• Topic 6.10 - Trivializing the Harām

  • Topic 6.11 - Sinning Against Others and their Delayed Punishment

  • Topic 6.12 - The Three Kinds of Rights in Islam

  • Topic 6.13 - Major Sins in Islam

  • Topic 6.14 - Repentance and Forgiveness of Sins in Islam

  • Topic 6.15 - Kufr in Islam

  • Topic 6.16 - Why Allah Allows People to Sin

Section 7 - The Legacy of the Prophet Muhammad (s) and his Ahl al-Bayt (as)
  • Topic 7.1 - Islam and Knowledge: the Importance of Islamic Education

  • Topic 7.2 - The Ahl al-Kisa

  • Topic 7.3 - Imamah in the Qur’an

  • Topic 7.4 - Fatima al-Zahrah (as)

  • Topic 7.5 - A Brief Look at the Lives of the Imams (Imam al-Hasan until Imam Muhammad al-Baqir)

  • Topic 7.6 - A Brief Look at the Lives of the Imams (Imam Jafar al-Sadiq until Imam Hasan al-Askari)

  • Topic 7.7 - A Brief Look at the Life and Importance of Imam al-Mahdi (aj)

  • Topic 7.8 - Salawat and Atonement in Islam

  • Topic 7.9 - The Companions (Sahaba) of the Prophet According to the Qur’an

  • Topic 7.10 - Clerical Hierarchies in Muslim Communities

  • Topic 7.11 - Mosques in Islam

  • Topic 7.12 - The Philosophy of Karbala and Majalis

  • Topic 7.13 - A Brief Biography of Imam Ali ibn Abi Talib (as)

  • Topic 7.14 - The Battle of Karbala: A Brief History

Section 8 - Islamic Relationships, Sects and Conflicts
  • Topic 8.1 - Islam and Rights

  • Topic 8.2 - Islam and Religious Conflicts

  • Topic 8.3 - Major Sects of Islam

  • Topic 8.4 - Sunnism and Shi’ism, beginnings and historical developments.

  • Topic 8.5 - Misconceptions about Shi’ism


Special Topics

Section 9 - Independent Topics
  • Topic 9.1 - Muslim Converts – Welcome to Islam!

  • Topic 9.2 - Basic Dos and Don’ts of Being a Muslim

  • Topic 9.3 - Halal Food and Zabiha

  • Topic 9.4 - Modesty in Islam

  • Topic 9.5 - Family, Parents and Marriage in Islam

  • Topic 9.6 - Marriage in Islam

  • Topic 9.7 - Islam and Sex

  • Topic 9.8 - Women’s Menstruation in Islam

  • Topic 9.9 - Music, Alcohol, Drugs and Pork in Islam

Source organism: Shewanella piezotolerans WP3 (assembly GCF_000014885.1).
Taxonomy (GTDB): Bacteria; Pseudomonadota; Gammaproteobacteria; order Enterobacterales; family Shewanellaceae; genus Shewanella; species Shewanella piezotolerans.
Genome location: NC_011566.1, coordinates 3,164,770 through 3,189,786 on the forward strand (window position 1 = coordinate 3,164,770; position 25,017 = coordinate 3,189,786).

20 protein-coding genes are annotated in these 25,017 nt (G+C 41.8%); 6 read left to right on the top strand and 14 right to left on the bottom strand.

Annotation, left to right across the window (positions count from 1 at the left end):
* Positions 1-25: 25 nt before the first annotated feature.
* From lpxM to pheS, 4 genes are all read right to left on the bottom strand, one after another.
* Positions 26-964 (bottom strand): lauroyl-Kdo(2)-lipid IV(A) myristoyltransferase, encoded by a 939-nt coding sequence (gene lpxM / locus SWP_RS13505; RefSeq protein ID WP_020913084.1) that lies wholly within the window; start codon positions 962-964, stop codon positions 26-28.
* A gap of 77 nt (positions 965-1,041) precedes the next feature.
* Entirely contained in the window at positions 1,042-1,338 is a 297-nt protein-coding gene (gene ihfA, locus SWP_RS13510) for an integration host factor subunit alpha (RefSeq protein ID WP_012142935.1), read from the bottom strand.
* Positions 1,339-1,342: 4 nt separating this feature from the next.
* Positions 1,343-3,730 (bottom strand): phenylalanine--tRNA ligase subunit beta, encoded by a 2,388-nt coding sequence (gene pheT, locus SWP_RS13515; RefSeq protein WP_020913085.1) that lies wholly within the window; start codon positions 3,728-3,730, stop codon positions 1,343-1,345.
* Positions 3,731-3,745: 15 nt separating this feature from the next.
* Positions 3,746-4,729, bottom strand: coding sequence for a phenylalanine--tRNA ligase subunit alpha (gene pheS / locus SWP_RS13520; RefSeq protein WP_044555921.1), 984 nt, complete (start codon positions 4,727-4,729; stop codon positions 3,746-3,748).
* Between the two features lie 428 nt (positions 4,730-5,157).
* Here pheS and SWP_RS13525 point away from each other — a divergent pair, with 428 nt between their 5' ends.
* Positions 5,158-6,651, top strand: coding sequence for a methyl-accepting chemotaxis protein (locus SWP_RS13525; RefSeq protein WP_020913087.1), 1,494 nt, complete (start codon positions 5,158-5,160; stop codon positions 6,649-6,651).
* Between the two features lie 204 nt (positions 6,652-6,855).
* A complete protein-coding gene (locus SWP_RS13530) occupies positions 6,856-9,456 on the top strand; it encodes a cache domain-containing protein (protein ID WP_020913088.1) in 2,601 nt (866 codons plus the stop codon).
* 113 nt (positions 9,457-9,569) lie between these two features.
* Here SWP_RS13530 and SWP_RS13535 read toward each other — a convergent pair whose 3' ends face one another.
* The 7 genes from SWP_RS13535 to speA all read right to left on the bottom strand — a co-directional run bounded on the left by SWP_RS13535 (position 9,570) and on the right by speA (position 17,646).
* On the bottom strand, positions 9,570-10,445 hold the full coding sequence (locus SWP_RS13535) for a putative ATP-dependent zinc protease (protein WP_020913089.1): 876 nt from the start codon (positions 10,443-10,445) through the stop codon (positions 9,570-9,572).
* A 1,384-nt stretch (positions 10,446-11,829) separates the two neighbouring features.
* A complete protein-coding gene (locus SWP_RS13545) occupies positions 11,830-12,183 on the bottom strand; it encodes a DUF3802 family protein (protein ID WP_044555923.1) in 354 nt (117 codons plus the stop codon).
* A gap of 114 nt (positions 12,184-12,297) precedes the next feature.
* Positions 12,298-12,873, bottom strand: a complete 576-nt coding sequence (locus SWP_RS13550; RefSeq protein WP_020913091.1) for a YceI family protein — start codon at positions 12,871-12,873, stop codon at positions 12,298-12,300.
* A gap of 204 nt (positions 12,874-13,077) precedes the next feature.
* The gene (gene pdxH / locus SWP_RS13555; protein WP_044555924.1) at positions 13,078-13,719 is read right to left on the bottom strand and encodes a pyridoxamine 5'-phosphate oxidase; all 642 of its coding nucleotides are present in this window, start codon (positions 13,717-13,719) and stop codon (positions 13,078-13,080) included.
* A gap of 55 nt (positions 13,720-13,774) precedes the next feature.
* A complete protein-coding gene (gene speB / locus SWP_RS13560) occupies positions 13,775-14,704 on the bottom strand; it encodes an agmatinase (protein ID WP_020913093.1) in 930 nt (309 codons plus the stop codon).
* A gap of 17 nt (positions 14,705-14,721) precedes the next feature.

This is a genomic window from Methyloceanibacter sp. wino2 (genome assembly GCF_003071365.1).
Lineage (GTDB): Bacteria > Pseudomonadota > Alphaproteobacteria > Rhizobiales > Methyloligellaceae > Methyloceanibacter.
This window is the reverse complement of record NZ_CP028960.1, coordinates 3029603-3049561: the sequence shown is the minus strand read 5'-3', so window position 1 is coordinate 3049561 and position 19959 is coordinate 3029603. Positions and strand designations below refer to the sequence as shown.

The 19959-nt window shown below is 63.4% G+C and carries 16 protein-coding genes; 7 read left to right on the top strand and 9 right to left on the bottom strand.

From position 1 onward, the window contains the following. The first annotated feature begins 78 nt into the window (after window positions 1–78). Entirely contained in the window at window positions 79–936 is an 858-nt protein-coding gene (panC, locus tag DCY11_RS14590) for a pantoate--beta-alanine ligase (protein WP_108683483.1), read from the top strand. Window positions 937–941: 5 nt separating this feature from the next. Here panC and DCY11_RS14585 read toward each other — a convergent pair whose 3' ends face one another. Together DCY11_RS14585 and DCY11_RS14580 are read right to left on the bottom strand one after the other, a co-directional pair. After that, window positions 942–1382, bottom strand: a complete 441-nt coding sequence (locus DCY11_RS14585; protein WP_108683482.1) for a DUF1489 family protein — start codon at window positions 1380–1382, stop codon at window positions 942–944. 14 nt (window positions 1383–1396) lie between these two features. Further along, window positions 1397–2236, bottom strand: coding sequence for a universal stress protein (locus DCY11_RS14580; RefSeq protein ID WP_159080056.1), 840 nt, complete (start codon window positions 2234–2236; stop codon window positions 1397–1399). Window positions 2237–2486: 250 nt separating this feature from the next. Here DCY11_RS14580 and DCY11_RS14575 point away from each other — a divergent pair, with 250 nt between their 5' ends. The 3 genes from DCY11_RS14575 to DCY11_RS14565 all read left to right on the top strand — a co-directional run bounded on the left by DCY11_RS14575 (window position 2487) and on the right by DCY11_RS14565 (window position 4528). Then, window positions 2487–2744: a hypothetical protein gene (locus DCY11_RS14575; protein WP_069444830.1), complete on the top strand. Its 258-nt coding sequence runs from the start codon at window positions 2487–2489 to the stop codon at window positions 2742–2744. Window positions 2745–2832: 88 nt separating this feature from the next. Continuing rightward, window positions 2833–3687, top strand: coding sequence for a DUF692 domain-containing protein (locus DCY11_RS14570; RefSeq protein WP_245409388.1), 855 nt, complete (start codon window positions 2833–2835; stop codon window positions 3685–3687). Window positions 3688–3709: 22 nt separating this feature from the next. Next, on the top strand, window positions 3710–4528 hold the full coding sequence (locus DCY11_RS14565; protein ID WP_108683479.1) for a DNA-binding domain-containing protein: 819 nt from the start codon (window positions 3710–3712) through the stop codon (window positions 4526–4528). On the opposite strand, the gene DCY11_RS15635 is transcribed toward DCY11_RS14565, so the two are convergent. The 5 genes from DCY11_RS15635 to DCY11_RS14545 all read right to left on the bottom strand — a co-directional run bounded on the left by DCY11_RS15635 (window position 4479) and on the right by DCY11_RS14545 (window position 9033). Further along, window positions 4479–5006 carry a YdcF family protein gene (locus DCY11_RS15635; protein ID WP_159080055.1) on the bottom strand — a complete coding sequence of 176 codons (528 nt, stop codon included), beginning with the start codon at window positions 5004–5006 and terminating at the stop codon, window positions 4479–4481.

• Topic 9.10 - Islam and Science

  • Topic 9.11 - A Reading List of Islamic Knowledge

  • Topic 9.12 - Islam and Sufism

  • Topic 9.13 - Ritual Prayers and Supplications in Islam

  • Topic 9.14 - Death & Burial Rituals in Islam

  • Topic 9.15 - The Battle of Armageddon: An Islamic View

  • Topic 9.16 - The Muslim Calendar

  • Topic 9.17 - Muslims and non-Muslims in the Shariah

  • Topic 9.18 - A Timeline of Major Events in Islamic History

  • Topic 9.19 - Introducing the Qur’an: Why it is the way it is

  • Topic 9.20 - The School of Imam Jafar al-Sadiq

  • Topic 9.21 - Major Fields in Islamic Studies

  • Topic 9.22 - The Caliphate in Sunni and Shia Islam

  • Topic 9.23 - The Spread of Islam: After the Prophet until the Ottoman Empire

  • Topic 9.24 - Islam, Racism and Anti-Semitism

Section 10 - Islam, Religion, and Modern Controversies
  • Topic 10.1 - Modern Fallacies about God: where Theists and Atheists Agree

  • Topic 10.2 - Tawhīd: The Muslim God according to the Prophet Muhammad and the Ahl al-Bayt (as)

  • Topic 10.3 - God’s Existence: The Argument From Being (Wujūd)

  • Topic 10.4 - God’s Existence: The Kalam Cosmological Argument

  • Topic 10.5 - God’s Existence: The Argument From Design

  • Topic 10.6 - The Problem of Evil, Suffering and Pain

  • Topic 10.7 - Why did God Create Us? The Purpose of our Creation

  • Topic 10.8 - Why Humans Need Religion according to Islam

  • Topic 10.9 - Jahl and Spiritual Ignorance in Islam

  • Topic 10.10 - Faith in Islam: Belief without Evidence?

  • Topic 10.11 - Do Non-Muslims Go to Hell?

Life and Death in Islam